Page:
I'm sending you a private message with some more info.
    Have fun re-organising.
     
     
  12. Liquidlen

    Liquidlen TechSpot Paladin Posts: 1,646

    Blackstuff I have also been impressed with your replys.In fact I nominated you for President of U.S. but as I am a Canadian they rejected it .Sorry!
    Actually if you kept a copy of the info you sent Chris I would like to see it also.
    For years I have kept my O/S separate from data on partitions it has made my life easier especially using Drive Copy etc. But I am intrigued by your setup .
    Also if you recall before Xmas you were settling on a new AV.Were you successful.
    If you get time I would appreciate it.
    P.S. I couldn't resist buttering you up a little, only in fun.
    Liquid
     
  13. RealBlackStuff

    RealBlackStuff TS Rookie Posts: 8,165

    Hi Liquid,
    I answered the AV question in the other original post, but here goes again.
    I bought F-secure AV2004, but as I could not get the Help-function to work, and F-secure's assistance in this matter was NIL, I uninstalled it and asked (and got) my money back.

    Went to Kaspersky, filled in all the info for trying out their AV-package, but never got an answer somehow. So then I D/L'd Kaspersky's free newest beta-version (good for 3 month trial), and I have that currently up and running with no problems. Seems to work perfectly and I will most likely buy it when it comes out around March 2004.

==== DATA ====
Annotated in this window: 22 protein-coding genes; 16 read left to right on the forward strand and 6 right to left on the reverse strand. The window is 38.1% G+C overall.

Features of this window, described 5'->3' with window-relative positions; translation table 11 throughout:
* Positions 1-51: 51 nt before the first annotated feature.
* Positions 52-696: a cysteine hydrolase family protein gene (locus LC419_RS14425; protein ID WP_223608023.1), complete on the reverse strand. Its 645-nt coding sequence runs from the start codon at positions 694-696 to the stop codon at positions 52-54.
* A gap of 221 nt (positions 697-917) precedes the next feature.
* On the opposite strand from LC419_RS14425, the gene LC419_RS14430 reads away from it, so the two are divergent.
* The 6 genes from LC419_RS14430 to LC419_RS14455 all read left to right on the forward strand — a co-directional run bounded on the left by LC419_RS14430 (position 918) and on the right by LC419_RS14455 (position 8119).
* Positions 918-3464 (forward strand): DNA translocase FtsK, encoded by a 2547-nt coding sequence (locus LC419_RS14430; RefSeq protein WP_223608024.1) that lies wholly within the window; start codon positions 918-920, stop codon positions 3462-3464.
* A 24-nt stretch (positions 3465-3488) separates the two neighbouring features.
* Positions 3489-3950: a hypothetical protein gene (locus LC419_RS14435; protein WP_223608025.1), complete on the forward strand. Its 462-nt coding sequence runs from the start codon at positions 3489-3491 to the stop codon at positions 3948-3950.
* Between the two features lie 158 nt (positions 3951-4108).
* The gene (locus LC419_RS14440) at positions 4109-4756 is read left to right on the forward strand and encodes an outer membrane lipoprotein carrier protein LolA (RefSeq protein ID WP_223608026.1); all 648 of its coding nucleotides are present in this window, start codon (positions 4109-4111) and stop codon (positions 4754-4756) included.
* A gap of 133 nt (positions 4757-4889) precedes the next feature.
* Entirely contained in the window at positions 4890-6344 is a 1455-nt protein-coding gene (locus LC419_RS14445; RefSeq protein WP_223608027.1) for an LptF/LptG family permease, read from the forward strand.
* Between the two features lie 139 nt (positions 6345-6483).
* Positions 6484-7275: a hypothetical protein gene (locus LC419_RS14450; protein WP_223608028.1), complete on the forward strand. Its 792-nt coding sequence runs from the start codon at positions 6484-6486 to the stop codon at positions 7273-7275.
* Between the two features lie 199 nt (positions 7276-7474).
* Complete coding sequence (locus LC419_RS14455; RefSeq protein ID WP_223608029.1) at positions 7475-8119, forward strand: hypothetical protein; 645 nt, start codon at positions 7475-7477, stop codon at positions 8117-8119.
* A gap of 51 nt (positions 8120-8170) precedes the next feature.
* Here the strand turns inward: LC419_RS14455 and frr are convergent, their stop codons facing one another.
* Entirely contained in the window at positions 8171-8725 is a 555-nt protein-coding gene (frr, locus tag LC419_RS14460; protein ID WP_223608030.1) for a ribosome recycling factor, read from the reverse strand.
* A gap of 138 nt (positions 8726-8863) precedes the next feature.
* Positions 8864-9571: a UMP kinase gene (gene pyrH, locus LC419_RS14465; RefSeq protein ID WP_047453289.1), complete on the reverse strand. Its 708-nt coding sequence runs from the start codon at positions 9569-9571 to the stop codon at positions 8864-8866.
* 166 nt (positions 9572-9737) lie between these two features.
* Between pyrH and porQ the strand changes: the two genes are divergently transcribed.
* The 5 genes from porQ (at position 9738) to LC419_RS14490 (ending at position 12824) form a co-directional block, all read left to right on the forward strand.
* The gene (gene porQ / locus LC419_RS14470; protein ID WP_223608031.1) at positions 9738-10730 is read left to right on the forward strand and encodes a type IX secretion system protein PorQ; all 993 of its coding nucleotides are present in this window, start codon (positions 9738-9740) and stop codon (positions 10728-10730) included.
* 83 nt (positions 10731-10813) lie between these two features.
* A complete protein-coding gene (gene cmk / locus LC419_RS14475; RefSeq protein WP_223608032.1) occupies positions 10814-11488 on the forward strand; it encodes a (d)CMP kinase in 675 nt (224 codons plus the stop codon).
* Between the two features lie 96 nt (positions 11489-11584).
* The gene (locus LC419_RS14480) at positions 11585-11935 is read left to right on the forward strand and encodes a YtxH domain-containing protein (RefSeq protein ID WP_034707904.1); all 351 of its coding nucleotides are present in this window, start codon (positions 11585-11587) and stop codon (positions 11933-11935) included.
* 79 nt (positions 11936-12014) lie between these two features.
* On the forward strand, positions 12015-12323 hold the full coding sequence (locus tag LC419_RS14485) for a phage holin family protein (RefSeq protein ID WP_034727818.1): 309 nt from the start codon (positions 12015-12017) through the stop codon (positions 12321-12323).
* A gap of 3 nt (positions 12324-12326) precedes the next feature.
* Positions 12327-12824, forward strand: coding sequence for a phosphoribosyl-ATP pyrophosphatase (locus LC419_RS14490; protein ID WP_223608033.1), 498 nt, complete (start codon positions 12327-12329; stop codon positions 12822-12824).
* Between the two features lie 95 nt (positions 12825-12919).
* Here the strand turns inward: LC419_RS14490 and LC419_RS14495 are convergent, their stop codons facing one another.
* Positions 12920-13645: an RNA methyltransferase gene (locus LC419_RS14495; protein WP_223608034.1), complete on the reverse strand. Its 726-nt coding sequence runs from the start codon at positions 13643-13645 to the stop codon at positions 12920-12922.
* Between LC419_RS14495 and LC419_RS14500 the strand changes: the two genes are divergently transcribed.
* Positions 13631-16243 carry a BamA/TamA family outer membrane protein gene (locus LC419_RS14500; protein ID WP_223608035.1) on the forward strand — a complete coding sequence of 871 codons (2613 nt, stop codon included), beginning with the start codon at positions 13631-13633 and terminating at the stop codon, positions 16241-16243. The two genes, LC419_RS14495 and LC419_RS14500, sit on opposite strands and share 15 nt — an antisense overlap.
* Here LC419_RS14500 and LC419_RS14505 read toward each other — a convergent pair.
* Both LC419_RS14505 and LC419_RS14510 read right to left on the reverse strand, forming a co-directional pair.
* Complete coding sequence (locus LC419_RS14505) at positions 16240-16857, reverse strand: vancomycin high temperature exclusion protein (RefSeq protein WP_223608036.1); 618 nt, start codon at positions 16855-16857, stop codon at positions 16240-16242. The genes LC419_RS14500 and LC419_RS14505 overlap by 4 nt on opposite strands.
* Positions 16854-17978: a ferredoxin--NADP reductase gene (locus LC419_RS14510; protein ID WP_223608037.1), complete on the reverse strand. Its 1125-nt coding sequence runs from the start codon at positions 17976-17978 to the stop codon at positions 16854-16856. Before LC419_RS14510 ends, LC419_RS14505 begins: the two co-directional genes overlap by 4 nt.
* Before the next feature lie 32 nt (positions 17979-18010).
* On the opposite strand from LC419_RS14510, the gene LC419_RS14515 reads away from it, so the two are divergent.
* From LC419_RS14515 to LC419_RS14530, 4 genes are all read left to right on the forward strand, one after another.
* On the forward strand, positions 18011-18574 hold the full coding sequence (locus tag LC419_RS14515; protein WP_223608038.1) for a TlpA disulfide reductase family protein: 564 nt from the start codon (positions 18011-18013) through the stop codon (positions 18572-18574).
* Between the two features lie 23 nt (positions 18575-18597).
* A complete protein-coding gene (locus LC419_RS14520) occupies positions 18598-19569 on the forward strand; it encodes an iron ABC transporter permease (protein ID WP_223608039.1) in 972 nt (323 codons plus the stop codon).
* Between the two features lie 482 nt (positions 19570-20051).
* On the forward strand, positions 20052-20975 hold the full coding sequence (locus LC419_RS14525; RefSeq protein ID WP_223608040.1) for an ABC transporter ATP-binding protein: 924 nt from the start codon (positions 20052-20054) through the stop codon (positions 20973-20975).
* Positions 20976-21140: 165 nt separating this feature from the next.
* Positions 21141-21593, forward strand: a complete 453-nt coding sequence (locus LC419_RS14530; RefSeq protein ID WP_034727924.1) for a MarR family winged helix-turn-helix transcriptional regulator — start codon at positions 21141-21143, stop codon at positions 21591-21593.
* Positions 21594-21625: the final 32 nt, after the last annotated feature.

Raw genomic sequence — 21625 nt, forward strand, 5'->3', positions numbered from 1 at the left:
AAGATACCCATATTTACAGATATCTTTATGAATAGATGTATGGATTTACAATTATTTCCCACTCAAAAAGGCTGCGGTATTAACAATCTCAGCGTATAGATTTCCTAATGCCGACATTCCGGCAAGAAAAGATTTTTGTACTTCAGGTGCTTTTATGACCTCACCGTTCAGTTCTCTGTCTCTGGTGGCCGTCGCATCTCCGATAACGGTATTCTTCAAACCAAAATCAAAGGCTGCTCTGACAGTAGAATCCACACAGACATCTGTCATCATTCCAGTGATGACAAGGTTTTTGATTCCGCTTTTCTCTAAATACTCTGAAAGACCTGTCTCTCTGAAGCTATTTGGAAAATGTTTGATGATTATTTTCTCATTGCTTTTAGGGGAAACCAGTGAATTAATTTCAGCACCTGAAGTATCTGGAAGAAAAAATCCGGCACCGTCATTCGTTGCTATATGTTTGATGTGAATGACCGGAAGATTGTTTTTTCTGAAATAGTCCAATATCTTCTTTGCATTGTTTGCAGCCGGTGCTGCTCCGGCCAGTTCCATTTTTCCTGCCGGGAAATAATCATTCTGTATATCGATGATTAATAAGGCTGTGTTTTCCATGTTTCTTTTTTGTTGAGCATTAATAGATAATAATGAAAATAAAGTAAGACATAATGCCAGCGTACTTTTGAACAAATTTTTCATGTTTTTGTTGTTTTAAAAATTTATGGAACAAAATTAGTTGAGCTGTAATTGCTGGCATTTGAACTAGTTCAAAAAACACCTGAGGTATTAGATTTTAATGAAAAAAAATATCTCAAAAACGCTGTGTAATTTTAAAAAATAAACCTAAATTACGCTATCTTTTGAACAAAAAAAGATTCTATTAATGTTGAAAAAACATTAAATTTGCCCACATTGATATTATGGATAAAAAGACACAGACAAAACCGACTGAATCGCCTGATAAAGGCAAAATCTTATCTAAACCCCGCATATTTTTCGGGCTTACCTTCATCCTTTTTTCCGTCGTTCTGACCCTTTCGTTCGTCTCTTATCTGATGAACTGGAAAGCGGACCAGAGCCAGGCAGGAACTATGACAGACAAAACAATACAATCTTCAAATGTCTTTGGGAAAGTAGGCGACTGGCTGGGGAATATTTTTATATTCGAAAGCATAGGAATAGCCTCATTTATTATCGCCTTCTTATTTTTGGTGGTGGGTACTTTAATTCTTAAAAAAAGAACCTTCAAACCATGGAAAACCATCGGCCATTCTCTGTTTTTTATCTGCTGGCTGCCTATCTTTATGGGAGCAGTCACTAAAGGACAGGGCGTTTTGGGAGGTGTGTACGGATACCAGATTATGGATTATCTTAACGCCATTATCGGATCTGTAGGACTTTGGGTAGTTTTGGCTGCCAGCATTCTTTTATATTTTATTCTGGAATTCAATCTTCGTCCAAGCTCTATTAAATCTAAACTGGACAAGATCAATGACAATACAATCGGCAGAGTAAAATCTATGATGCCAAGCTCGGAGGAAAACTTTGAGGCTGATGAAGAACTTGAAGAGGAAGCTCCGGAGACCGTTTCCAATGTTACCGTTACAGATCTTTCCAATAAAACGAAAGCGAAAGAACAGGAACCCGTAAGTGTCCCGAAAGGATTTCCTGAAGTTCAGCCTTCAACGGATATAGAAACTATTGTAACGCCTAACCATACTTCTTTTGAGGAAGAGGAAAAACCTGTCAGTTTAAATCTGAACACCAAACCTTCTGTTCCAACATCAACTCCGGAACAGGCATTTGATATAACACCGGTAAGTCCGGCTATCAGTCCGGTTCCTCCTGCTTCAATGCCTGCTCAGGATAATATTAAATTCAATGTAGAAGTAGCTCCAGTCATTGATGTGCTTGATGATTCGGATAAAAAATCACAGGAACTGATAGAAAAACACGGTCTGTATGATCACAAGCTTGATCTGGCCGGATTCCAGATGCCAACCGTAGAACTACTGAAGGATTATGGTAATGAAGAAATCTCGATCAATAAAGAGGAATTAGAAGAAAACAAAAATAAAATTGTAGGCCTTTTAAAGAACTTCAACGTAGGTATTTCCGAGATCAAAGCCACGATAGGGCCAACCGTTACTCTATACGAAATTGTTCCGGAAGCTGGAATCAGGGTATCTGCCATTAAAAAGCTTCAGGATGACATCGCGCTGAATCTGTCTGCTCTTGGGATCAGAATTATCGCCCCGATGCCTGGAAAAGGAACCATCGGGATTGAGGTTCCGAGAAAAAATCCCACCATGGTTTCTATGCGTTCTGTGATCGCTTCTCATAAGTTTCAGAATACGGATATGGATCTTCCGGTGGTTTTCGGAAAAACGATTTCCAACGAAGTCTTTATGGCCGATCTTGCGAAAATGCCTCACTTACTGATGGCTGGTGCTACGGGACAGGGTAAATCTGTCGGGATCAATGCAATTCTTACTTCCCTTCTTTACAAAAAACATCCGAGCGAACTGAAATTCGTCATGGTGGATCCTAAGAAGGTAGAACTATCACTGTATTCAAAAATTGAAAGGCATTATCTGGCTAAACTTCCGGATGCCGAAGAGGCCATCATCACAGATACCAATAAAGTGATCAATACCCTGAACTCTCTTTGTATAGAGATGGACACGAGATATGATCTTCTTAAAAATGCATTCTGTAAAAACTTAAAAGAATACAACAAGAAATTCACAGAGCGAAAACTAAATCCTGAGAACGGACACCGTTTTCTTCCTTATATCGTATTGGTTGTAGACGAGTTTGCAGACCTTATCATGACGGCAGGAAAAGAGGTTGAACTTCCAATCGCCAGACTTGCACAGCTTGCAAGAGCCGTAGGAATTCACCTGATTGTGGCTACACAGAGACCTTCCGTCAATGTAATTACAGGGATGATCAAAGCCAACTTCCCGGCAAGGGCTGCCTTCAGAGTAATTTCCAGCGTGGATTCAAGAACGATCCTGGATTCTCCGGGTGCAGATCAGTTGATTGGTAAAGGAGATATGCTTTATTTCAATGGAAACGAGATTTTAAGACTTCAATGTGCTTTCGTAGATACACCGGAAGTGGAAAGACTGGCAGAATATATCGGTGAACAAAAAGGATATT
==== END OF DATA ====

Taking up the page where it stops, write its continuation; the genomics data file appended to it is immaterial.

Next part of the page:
Thanks for your vote of confidence, by the way.
    You too have a PM.
     
  14. harbormoon

    harbormoon TS Rookie

    Along the same lines as the original subject...

    This seems like the best place to post this question. I just purchased an HP Pavilion a820n (with Windows XP Home) and I wanted to take my 80 GB hard drive from my old Micron PC computer (that had Windows ME installed) and use it as a secondary drive in the new one. My new 200 GB hard drive is mounted to the front of the chassis and uses serial ATA hard disk drive cables for power and data (admittedly, I'm a little unfamiliar with these). My old drive uses the parallel ATA data cable but there is just one port on the motherboard and two optical drives are already tied in as the master and slave.

    No problem, I thought; I have a PCI controller from my previous computer and I can just plug the old drive into the primary IDE port on the card. As the system boots, the controller locates the second drive and gives the thumbs up. However, now the computer "freezes" or at least won't progress to loading XP. If I remove the connection, it loads with no problem. What the...?